Why I am a Chasid of the Belzer Rebbe
by Rabbi Ron Yitzchok Eisenman, Kehillas Ahavas Yisrael, Passaic NJ
As many of you remember, I have spent many a happy moment in the court of the Rebbe of Belz Shlita. Indeed, I once waited till 2:30 a.m. to be received by him. I still remember the incident vividly. I was told I had a 9:30 p.m. appointment. At 9:30 the Gabbai contacted me that the Rebbe was running late and I should arrive at about 11 p.m. When I arrived, the waiting was packed full of people and the Gabbai informed me that the Rebbe was still quite back-logged. I went back to where I was staying and at 1:30 a.m. I called the Rebbe’s Gabbai to inform him of my inability to remain awake any longer as I had a 7 a.m. flight back to the States the next morning with my children and mother. The Gabbai said, “I’ll call you when you are next, if you are still awake come, you won’t regret it”. At 2:20 a.m. the phone rang, it was the Gabbai. “Come right now, the Rebbe is waiting”. I threw my clothes on, grabbed a cab and off I sped, half asleep to the Rebbe of Belz.
The Rebbe received me warmly and calmly. I felt as if it was two o’clock in the afternoon as the Rebbe was cheery and vivacious and showed no signs of the fact that he had been seeing people for hours and hours already. The Rebbe inquired as to the size of my kehilla and family and gave me a Brocha that I should be zoche (privileged) to spend more time in Eretz Yisrael. I left feeling uplifted and inspired.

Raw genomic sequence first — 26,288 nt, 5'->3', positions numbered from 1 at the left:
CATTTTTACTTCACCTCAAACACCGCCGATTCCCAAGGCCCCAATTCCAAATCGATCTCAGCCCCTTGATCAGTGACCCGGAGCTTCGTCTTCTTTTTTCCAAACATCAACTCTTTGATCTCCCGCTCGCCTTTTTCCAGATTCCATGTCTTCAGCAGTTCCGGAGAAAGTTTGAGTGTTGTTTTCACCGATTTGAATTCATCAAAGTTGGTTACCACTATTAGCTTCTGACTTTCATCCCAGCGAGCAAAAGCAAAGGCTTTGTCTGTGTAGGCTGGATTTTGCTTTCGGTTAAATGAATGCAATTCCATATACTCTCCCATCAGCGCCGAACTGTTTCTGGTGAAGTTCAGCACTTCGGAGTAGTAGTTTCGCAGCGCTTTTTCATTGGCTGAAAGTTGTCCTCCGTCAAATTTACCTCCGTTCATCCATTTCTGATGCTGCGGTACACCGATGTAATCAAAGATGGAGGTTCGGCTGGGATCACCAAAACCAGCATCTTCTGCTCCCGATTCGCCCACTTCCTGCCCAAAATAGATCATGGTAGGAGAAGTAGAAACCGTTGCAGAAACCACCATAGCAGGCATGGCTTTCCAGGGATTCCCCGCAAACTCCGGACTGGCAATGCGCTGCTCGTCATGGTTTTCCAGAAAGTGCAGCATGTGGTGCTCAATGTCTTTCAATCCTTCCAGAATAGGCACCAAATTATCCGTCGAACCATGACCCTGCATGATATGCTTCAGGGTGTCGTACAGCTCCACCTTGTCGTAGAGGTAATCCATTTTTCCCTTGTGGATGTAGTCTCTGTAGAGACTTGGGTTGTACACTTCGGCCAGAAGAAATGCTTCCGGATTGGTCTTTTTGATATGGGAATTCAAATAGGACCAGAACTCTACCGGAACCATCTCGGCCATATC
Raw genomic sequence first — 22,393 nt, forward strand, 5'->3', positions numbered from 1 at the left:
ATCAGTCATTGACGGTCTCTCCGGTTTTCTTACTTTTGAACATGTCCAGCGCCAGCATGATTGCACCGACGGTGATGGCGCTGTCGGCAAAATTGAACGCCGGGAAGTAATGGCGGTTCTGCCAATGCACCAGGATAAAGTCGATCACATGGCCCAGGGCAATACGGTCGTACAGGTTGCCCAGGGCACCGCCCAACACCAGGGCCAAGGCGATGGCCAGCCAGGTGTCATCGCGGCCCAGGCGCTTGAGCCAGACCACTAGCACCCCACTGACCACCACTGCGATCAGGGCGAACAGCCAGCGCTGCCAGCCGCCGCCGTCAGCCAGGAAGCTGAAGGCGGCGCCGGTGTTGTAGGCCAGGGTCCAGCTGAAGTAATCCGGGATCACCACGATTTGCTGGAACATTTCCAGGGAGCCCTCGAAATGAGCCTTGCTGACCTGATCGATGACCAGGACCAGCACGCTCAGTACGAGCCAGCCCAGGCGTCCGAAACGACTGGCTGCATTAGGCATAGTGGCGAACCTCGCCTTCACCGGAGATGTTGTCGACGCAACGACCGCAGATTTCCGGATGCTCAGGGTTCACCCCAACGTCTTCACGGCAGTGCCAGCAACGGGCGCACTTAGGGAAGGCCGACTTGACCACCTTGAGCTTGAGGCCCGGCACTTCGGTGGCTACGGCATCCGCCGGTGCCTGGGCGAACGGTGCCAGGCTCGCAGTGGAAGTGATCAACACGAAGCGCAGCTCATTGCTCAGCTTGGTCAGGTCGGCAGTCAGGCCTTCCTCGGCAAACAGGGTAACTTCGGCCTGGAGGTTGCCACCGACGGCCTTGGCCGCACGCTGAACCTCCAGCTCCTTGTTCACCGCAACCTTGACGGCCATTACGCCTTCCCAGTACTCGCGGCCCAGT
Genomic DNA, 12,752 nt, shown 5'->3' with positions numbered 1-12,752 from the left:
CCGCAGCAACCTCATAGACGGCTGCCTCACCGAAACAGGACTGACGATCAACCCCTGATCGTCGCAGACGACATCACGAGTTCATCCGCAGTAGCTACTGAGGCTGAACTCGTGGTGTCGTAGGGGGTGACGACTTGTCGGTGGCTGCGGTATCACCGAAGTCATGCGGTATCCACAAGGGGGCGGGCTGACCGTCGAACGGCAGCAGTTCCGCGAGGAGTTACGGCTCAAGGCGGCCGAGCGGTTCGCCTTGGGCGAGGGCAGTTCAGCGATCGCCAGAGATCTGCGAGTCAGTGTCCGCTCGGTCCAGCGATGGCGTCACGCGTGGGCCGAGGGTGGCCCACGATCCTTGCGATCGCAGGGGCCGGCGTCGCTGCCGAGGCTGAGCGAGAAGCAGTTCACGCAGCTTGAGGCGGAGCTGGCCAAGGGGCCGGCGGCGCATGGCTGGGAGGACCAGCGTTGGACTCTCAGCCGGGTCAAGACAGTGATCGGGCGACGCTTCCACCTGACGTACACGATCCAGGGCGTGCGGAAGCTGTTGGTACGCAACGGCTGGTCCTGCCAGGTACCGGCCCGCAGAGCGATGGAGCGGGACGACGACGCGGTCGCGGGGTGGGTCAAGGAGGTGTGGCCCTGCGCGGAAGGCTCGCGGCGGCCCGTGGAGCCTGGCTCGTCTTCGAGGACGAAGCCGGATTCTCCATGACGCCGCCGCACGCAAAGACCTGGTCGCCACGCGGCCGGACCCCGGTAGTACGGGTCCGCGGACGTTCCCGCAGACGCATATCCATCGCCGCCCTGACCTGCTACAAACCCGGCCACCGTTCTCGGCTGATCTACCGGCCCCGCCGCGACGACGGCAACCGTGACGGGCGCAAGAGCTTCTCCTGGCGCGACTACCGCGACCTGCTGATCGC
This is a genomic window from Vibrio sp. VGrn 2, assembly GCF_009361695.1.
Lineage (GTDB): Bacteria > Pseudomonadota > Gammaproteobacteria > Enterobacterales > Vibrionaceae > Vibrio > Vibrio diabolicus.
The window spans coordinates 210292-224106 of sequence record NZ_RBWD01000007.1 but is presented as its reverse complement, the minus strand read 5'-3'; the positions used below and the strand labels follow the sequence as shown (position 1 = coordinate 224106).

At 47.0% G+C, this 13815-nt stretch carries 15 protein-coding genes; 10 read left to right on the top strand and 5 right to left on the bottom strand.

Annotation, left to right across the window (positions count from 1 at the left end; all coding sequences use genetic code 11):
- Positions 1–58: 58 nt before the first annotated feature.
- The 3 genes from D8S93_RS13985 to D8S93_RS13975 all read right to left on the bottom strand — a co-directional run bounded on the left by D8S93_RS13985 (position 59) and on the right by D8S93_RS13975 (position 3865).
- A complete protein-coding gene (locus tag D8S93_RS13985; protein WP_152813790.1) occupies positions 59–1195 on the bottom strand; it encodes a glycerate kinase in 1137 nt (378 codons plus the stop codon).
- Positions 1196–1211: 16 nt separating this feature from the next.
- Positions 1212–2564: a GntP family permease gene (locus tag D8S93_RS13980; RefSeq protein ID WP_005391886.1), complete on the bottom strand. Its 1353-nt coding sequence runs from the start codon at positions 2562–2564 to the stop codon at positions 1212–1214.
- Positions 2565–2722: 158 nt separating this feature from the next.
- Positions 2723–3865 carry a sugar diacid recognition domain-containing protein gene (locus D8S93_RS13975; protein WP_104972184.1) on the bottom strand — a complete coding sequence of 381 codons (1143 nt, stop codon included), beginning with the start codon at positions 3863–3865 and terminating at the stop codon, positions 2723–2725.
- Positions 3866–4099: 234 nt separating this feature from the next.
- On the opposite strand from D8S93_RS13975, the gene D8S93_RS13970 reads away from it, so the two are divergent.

The next morning when I arrived at the airport with my wife, children, mother and twenty suit cases, a man came over to me and asked me if I would agree to be ‘bumped’. He offered all of us- my wife and I, our five children traveling with and us and my mother, a free El-Al round-trip voucher to be used any time in the year; a free hotel stay for the ‘extra’ night in Israel, a paid taxi to and from the hotel and one more night in Eretz Yisrael. The decision was not a hard one to make, and as I left with my family to our hotel, I kept thinking about the Rebbe’s Brocha the night before.
However, that is not why I am a Chassid of the Belzer Rebbe.
I had always been intrigued by the Rebbe of Belz. Not because I have any connection to Belz or Belzer Chassidus. My family originated in Lita (Lithuania) and arrived in Yerushalayim with the Talmidei HaGra over two hundred years ago. I have no Chassidic blood in me. As far as I know I am a Litvak (Lithuanian Jew) through and through. Why then do I have a fascination with Belz? It is historically inspired. When I was about 17 years old, I came across a small Hebrew book which gave a first hand account of how the previous Belzer Rebbe, Rav Aharon Zt”l, was secretly spirited out of the Ghetto in Europe in the midst of the inferno.
I remember how inspired I was by his love of all Jews. When I read that his oldest son, Moshe was thrown into the flaming Shul with other Jews of the Ghetto and he and the rest of the Jews in the Shul were sacrificed on the flaming altar in the Shul, I was moved to tears. However, when I read that the Rebbe never observed his son’s Yahrtzeit even though the date was known to him for he would often say, “how can I observe my one’s son’s Yahrtzeit when millions of my brothers have no Yahrtzeit to be remembered by”, I was moved towards awe and admiration.
However, that is not why I am a Chassid of the Rebbe of Belz.